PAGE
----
On 9 August Ryan Lochte joined an exclusive club, as his gold medal in the 4x200m freestyle relay put him level with Dara Torres, Nathalie Coughlin and Jenny Thompson as the most decorated Olympic swimmer of all time behind only the great Michael Phelps.
Unfortunately for the 32-year-old, exactly two weeks later he joined a rather less prestigious group, as he became the latest athlete to have their sponsorship deals terminated because of their behaviour.
Swimwear manufacturer Speedo and fashion label Ralph Lauren dropped the American after it became apparent he lied about being held at gunpoint by a Brazilian policeman after a night out at the Olympics. Skin care group Syneron-Candela and Japanese mattress maker Airweave soon followed suit.
"We cannot condone behaviour that is counter to the values this brand has long stood for," Speedo said in a statement. The American had been with the swimwear manufacturer for 10 years, but the decision to cut ties with him was taken within a couple of days.
Sports marketing is an industry worth billion of pounds and it is not surprising to see companies adopt such a ruthless approach, even when it comes to a 12-time Olympic medal winner.
"If an athlete is proven guilty in a specific allegation, then it is very important to be seen to be acting quickly," Ben Bradley, business director for sport and entertainment partnerships at MEC Wavemaker told IBTimes UK.
"More often than not this means ending their relationship effective immediately as long as they have negotiated a clear break clause in their contract with the athlete."
However, acting immediately does not necessarily mean always ending the relationship, as sponsors can either put their partnership on hold until the athlete has weathered the storm or they can even decide to remain with the athlete.
It might be considered poor taste by some, but debatable behaviour in an sportsman's personal life does not necessarily reflect negatively on the brand they sponsor nor it is always going to deter customers from buying a certain product.
Nike's decision to stand by Tiger Woods – albeit by slashing his contract in half for two years – when the golfer's extra marital affairs were made public was met with surprise, but it made perfect sense from a commercial point of view as Nike had signed up Woods purely for his golfing abilities rather than for his persona.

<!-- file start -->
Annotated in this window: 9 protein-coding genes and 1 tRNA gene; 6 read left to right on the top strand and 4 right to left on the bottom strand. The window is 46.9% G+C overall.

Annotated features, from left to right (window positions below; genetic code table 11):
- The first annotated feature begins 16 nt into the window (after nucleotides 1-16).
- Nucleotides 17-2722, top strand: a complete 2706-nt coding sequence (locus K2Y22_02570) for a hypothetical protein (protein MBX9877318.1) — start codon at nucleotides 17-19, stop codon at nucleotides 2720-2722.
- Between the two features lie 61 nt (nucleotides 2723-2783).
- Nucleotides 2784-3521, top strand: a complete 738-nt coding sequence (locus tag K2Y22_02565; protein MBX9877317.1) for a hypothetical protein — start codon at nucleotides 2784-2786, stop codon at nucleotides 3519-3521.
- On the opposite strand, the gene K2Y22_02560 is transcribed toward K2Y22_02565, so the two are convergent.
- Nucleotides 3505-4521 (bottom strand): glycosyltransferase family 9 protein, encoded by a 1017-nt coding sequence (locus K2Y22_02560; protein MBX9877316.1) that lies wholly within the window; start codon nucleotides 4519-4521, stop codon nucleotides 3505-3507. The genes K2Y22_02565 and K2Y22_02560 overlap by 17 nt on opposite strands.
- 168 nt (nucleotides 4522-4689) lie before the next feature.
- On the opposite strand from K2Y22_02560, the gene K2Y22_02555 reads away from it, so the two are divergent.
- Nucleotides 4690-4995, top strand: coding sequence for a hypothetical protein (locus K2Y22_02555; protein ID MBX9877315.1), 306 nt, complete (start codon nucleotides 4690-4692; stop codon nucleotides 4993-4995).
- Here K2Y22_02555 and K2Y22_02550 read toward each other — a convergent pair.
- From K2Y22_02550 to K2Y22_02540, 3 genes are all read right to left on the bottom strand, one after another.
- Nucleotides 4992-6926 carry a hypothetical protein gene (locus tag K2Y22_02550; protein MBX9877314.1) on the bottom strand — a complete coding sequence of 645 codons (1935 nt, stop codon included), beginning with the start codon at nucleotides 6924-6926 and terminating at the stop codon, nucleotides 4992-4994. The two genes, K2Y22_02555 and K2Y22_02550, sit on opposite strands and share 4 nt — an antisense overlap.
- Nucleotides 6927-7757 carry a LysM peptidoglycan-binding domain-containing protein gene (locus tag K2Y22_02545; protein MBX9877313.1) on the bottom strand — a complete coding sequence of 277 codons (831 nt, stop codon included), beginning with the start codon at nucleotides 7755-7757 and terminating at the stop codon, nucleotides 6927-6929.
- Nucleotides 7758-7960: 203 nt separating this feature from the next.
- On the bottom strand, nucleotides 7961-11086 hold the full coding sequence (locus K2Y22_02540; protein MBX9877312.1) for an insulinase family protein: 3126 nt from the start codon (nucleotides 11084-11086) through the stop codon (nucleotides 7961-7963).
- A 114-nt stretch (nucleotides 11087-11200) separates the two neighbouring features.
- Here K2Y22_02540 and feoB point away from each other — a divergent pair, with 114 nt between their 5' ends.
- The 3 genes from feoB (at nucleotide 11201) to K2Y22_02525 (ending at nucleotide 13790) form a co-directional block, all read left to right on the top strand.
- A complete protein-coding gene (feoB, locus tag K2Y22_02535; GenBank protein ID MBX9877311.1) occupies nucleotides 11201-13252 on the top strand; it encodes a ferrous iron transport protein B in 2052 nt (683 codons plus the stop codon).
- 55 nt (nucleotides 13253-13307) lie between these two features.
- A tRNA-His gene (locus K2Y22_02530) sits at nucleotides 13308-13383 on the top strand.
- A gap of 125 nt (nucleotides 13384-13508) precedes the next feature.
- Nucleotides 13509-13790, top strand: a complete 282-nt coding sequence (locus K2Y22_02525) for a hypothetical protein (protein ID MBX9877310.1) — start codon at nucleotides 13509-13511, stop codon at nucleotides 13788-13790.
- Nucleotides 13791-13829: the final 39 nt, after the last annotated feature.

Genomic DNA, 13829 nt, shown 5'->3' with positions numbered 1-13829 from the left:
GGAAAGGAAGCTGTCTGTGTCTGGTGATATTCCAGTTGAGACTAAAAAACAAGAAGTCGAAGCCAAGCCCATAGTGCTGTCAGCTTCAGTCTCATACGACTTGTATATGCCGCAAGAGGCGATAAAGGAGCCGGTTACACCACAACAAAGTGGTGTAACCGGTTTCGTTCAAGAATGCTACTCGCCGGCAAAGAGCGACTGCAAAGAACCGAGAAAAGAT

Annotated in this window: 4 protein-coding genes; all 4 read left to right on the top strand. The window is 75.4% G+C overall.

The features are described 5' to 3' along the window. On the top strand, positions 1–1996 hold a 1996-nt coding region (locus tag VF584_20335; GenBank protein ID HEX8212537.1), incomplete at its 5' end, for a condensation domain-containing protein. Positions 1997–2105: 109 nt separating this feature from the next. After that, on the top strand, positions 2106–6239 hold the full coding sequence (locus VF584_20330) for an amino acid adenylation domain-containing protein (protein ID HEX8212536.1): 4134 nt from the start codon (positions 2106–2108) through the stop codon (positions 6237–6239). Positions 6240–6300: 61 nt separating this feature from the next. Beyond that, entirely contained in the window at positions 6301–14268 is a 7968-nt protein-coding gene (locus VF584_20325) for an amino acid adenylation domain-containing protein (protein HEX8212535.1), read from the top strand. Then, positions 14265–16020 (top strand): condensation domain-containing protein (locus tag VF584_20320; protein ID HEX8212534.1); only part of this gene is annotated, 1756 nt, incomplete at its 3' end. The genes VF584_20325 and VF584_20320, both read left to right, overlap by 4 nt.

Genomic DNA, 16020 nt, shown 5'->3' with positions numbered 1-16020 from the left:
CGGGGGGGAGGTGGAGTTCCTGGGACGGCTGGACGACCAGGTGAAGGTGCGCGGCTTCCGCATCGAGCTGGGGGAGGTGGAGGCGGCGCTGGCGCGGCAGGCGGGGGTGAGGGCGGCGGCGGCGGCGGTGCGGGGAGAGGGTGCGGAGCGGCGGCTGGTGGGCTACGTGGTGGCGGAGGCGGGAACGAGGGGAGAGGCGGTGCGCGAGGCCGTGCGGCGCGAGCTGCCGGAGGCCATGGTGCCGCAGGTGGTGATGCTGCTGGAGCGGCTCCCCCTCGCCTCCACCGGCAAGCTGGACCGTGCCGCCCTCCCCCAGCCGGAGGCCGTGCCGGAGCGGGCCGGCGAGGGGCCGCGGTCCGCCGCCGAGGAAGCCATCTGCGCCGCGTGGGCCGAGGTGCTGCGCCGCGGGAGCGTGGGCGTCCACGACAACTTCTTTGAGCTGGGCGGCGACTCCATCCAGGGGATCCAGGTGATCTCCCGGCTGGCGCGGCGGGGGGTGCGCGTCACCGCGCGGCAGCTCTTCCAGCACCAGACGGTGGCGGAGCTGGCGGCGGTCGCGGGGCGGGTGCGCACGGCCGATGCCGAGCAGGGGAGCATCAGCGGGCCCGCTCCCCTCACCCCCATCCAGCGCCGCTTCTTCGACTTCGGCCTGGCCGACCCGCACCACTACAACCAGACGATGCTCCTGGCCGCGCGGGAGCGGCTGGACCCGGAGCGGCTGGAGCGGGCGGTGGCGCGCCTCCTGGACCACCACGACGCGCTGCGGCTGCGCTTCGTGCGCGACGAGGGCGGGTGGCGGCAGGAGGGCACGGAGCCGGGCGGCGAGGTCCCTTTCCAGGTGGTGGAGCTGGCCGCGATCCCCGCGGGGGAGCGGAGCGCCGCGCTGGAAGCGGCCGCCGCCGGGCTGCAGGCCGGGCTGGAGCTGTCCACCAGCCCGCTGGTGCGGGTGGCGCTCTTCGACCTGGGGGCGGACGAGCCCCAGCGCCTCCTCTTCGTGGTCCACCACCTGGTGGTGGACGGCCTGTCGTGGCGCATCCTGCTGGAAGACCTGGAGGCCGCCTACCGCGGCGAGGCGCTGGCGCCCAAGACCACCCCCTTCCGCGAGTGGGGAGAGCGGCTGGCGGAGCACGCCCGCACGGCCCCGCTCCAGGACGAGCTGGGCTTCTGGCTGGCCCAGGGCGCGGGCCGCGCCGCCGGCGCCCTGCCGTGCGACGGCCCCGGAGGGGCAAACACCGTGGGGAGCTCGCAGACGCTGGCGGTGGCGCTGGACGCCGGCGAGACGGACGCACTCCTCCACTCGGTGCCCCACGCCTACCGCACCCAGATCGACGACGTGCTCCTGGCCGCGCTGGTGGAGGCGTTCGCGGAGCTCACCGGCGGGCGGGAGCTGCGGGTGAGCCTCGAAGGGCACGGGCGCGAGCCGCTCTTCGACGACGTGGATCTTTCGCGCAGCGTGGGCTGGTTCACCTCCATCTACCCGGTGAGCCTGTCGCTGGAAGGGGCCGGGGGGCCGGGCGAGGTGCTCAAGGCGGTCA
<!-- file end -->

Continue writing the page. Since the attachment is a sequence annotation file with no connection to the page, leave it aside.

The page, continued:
"Wood's infidelity was never going to be in the picture," explains Misha Sher, head of Sport & Entertainment for EMEA at Mediacom.
"The whole situation was never going to have a negative impact on Nike, as people were – and still are – buying clubs for his golfing ability, not because of they way he conducted himself in private."
Likewise, Nike, Evian and Head all opted to support Maria Sharapova, after the 29-year-old was banned from tennis for two years for testing positive for meldonium at the Australian Open this year, even though a number of other companies walked away.
Other factors might prompt companies to stand by a disgraced athlete, even an era when consumers are much more demanding of sponsors and want to hold companies to the highest of standards.
For example, Neymar and Lionel Messi have both been found guilty of tax fraud but successfully retained a plethora of sponsors, given their profiles. Phelps, the most successful Olympic in history, was caught smoking a bong in 2009 but that has not stopped a range of blue chip sponsors including Visa, AT&T and Omega from endorsing him.
Notably, all three athletes were at the peak of their powers when the scandals unfolded and, unlike Lochte who is 32, had age on their side.
"Some athletes, like Usain Bolt, transcends sport," explains Sher. "Lochte is a succesful Olympian who has done well for himself but he is not unique and probably not worth the trouble for a company after what happened in Brazil."
And yet, some suggest that the perfect role model figure might have run its course as far as sponsors are concerned.
"Campaigns built around an athletes commitment, performance and teamwork have been done to death and they're just not that interesting any more to consumers," says Bradley.
"Slight controversy or a checkered past are the traits brands are increasingly looking for in order to tell genuinely interesting stories through content based marketing."